Friday 20th October 2017
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The Commerce Commission will pay particular attention to Auckland International Airport's planned $1.8 billion infrastructure spend in the regulator's upcoming airport price review.
The competition and consumer watchdog is embarking on its semi-regular investigation into how Auckland and Christchurch airports set their prices, under an information disclosure regime which is meant to discourage airport monopolies from price gouging. The review will cover the airports' proposed prices between July 2017 and June 2022 with a view to ensuring they aren't earning excessive profits and provide services that reflect customer demands.
The regulator will start on Auckland Airport first, saying it's of "greater interest to a wider variety of interested persons given it is our largest national airport and the scope of investment it is proposing", although both final reports are due in August next year. Wellington International Airport's review is scheduled for 2019.
The commission will gauge the reasonableness of both airports' profits, and whether prices are set inefficiently. For Auckland that would investigate whether a lack of congestion charge sends unclear signals about the timing of the proposed second runway. In Christchurch's case that will see the regulator review whether a new pricing structure works.
Auckland Airport's capital spending programme will also get reviewed, with the transport hub forecast to boost investment in aeronautical infrastructure by five times the usual.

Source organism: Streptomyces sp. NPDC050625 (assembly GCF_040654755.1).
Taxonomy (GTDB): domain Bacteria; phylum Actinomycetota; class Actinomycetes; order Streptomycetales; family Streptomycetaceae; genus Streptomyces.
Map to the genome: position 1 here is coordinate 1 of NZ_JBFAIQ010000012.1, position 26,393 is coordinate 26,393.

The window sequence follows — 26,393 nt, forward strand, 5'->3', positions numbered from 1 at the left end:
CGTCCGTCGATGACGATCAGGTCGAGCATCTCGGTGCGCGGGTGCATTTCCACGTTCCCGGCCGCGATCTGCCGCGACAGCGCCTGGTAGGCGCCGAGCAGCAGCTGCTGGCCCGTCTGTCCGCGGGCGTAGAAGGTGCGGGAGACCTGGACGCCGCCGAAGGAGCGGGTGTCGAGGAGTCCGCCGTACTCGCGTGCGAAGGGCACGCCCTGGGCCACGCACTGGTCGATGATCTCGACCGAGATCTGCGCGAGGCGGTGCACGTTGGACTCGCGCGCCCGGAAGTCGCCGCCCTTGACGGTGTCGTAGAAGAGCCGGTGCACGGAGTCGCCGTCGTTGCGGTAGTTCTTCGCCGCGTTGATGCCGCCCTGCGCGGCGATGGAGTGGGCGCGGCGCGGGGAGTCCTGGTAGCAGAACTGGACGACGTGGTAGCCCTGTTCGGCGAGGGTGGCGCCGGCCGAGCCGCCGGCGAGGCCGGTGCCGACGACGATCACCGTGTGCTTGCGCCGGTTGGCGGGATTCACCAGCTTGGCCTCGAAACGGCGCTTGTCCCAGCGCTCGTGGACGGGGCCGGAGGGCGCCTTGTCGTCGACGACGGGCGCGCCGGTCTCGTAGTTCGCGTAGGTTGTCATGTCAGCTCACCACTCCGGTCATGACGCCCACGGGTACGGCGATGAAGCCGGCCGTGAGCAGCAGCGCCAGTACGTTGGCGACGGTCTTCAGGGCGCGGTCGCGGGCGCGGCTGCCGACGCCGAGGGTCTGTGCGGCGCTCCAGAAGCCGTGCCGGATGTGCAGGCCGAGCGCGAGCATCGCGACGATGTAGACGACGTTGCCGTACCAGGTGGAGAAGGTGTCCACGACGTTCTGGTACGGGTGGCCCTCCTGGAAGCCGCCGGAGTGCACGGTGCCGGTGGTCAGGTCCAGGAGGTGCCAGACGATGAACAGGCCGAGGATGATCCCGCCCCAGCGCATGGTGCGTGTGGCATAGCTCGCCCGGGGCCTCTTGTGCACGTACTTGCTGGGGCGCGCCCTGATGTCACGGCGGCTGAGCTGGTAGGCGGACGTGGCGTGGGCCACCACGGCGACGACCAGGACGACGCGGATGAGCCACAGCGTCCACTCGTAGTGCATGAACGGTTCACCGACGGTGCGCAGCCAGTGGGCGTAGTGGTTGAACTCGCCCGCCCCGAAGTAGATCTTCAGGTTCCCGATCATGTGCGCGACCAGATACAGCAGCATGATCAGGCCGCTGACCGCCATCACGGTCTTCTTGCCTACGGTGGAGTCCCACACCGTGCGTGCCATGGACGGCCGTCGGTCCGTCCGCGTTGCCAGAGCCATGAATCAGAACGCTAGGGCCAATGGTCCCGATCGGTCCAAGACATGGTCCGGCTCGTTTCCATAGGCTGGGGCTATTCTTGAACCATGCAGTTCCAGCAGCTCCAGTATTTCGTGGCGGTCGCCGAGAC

"Auckland Airport has indicated it has experienced a material change in conditions over the past two years as growth has outstripped projections," the commission's process and issues paper said. "It stated that a step change in investment is required in order to ensure that it is able to provide sufficient capacity and quality services now and in the future."
That investment programme also holds risks in that the airport operator can't meet the capital expenditure forecasts, and could be exposed to cost overruns, the regulator said.
In its previous reviews, the regulator found Auckland's disclosure limited excessive profiteering and promoted innovation and providing appropriate service levels, but didn't have enough data to draw conclusions on the operational and capital spending efficiency. The commission's previous report on Christchurch found the airport didn't limit excessive profits, although concerns about a lack of transparency were largely quelled by the airport operator voluntarily releasing more information.
Auckland Airport shares rose 0.6 percent to $6.285.
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